Fatigue, drowsiness, reduced focus and alertness—all side effects of allergies—contribute to a decline in learning and productivity, no matter how well you arm yourself with antihistamines and nasal spray. The nasal congestion from allergies also leads to poor sleep quality at night, resulting in cognitive impairment the next day.
And as if tiredness and difficult respiration were not hard enough to deal with, the very medications you take to relieve your symptoms can make things worse. One of the effects of oral histamines is increased drowsiness—a phenomenon known as “decreased mentation”, a fancy term for reduced mental activity. In fact, one study found that the use of sedating antihistamines could result in a 25 percent reduction in productivity for two years a year.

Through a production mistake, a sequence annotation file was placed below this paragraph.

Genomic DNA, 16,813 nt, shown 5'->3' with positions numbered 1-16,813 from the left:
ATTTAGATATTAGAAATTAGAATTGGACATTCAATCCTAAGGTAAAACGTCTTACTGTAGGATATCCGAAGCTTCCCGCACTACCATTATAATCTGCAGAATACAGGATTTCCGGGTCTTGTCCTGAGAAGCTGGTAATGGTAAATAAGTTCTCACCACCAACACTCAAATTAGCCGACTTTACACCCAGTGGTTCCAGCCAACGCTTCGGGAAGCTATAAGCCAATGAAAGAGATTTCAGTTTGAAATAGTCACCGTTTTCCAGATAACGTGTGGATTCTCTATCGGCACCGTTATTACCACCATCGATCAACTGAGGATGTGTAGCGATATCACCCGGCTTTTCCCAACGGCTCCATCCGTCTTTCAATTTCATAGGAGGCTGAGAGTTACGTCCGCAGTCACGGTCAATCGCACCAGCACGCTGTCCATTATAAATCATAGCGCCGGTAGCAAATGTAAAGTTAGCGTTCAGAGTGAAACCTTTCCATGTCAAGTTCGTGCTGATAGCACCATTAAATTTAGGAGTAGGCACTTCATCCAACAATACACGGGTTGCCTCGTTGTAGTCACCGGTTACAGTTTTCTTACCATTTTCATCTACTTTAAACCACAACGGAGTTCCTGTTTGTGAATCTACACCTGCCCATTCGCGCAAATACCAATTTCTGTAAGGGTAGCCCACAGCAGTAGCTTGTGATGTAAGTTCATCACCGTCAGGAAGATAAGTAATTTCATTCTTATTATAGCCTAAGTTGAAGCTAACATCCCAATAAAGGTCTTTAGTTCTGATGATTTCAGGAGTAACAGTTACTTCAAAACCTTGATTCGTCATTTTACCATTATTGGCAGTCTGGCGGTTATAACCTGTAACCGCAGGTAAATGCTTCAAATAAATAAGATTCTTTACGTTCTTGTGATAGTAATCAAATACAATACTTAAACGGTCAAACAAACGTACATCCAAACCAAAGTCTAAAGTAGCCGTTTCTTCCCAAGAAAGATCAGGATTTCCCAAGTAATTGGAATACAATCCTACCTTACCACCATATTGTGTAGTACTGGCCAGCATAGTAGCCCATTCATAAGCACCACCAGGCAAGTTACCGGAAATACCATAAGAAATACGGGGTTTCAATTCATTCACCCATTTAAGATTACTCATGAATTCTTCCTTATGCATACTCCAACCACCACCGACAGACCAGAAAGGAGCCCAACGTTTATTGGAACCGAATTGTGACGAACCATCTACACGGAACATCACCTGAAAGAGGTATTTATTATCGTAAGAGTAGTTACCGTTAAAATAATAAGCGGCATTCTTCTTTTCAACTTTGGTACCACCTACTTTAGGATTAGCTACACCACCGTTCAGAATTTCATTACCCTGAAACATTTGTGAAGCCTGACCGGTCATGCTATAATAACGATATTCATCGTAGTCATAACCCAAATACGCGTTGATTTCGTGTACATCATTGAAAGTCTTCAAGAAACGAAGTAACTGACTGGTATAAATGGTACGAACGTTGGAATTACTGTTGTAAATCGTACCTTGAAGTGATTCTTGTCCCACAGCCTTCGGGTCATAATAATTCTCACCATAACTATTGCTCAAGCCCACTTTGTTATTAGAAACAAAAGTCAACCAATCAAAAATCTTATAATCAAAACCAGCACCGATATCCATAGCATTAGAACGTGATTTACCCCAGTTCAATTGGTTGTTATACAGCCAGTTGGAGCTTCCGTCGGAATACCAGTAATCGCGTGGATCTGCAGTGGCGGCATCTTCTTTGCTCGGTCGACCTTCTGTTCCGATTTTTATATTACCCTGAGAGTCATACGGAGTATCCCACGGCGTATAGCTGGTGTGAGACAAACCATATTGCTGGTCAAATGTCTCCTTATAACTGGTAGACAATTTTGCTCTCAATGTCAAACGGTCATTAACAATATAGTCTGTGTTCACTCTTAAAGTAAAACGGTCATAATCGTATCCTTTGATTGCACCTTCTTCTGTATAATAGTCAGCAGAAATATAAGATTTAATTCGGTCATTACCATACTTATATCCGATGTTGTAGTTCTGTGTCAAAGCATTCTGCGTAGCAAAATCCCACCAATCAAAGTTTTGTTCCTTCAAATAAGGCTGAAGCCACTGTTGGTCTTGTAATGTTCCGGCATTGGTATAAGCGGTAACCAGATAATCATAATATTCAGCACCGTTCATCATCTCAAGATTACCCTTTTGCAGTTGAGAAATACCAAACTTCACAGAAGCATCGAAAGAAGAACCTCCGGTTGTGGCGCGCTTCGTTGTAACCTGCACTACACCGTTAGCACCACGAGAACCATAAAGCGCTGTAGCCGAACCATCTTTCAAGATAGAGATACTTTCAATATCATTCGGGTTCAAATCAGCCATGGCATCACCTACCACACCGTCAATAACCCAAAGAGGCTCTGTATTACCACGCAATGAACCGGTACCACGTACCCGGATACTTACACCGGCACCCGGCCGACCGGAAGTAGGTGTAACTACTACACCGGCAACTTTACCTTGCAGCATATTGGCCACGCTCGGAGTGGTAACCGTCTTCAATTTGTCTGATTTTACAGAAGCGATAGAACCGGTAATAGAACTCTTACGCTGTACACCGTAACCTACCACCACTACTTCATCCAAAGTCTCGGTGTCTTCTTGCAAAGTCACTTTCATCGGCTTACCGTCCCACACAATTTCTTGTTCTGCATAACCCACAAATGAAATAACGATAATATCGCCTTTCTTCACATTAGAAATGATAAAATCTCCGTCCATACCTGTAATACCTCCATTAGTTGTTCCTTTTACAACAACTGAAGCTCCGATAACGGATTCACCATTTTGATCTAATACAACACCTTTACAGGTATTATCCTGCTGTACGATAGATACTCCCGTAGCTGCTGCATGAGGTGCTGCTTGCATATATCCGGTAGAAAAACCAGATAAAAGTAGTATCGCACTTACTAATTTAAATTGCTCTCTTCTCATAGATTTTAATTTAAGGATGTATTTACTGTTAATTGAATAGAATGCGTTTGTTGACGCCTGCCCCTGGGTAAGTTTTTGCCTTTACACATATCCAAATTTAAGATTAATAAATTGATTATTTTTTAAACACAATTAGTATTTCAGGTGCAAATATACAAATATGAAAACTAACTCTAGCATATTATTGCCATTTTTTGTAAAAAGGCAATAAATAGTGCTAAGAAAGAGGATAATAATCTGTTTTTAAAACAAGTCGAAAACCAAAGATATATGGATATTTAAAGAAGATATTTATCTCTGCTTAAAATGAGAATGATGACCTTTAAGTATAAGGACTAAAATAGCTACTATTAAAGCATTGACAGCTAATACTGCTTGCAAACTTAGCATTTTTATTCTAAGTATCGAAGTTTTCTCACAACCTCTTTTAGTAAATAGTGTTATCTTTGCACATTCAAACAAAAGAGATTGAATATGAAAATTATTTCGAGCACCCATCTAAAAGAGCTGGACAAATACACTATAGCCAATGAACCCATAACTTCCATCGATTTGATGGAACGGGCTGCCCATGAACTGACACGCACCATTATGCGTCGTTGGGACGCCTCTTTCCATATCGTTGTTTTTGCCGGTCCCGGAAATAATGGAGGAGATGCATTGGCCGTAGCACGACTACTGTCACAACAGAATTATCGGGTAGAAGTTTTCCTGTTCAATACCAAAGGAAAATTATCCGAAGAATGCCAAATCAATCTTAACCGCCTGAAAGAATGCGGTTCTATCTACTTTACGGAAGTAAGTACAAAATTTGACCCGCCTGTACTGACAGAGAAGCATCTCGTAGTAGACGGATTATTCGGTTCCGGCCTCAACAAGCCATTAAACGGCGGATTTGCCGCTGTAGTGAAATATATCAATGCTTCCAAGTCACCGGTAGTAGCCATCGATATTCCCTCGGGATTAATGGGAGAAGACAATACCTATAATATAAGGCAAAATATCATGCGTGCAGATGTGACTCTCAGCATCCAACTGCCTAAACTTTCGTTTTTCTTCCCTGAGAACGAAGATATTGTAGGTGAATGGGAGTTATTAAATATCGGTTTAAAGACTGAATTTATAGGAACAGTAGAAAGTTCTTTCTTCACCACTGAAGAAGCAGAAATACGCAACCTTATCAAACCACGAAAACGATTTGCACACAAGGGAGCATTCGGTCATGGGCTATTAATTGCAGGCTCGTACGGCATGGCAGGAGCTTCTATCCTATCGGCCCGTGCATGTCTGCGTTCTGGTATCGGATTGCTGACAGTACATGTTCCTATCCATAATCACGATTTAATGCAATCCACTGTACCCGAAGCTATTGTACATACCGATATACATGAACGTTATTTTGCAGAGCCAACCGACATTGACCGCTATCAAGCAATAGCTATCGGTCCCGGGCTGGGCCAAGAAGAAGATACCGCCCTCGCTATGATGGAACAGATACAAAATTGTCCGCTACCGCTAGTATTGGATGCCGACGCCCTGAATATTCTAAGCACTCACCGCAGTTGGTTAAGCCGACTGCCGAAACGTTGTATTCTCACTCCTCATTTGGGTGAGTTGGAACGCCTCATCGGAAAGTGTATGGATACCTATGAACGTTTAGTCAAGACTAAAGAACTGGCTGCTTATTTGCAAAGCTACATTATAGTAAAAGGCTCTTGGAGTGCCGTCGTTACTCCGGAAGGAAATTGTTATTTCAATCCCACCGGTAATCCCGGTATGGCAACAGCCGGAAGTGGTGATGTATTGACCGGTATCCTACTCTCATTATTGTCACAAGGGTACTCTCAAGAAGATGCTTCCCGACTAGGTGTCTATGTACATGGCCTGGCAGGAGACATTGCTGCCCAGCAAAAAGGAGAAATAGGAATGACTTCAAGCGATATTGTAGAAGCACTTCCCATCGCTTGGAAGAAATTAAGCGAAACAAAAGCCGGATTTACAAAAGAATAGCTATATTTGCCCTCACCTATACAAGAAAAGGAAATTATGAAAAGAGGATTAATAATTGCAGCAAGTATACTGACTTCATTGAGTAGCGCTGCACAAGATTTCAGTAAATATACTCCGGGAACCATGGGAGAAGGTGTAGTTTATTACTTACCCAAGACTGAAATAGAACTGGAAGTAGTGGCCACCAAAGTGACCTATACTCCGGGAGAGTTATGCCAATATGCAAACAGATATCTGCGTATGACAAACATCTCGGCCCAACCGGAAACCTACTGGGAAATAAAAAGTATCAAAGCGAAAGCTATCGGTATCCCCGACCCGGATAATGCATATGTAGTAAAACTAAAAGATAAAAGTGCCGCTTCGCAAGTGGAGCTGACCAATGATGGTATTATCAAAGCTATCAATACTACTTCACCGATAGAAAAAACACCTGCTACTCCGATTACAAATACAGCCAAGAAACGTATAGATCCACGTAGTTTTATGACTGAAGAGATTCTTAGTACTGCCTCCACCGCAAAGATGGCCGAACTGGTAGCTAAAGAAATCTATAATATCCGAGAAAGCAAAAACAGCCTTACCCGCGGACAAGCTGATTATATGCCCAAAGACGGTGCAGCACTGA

But if medication is out of the question, what is a bogged-down, particularly sneezy individual to do? The first step is to figure out exactly what is triggering an allergic reaction in you. If you know you have a pollen allergy, i.e. the sneezes start coming around springtime, or a dust allergy, it's fairly easy to handle. Doctors recommend people with pollen allergy to change clothes and take a shower if they have been outdoors, and keep windows at home and in the car shut tight. If you have a dust allergy, get covers for your pillows and mattresses. If you're unsure, make an appointment with an allergist or immunologist to get down to the bottom of it. A number of food items can aggravate allergies and eliminating even one thing from your diet could do the trick. Doctors can also make recommendations for a more permanent fix, e.g. immunotherapy for long-term relief if your condition requires it.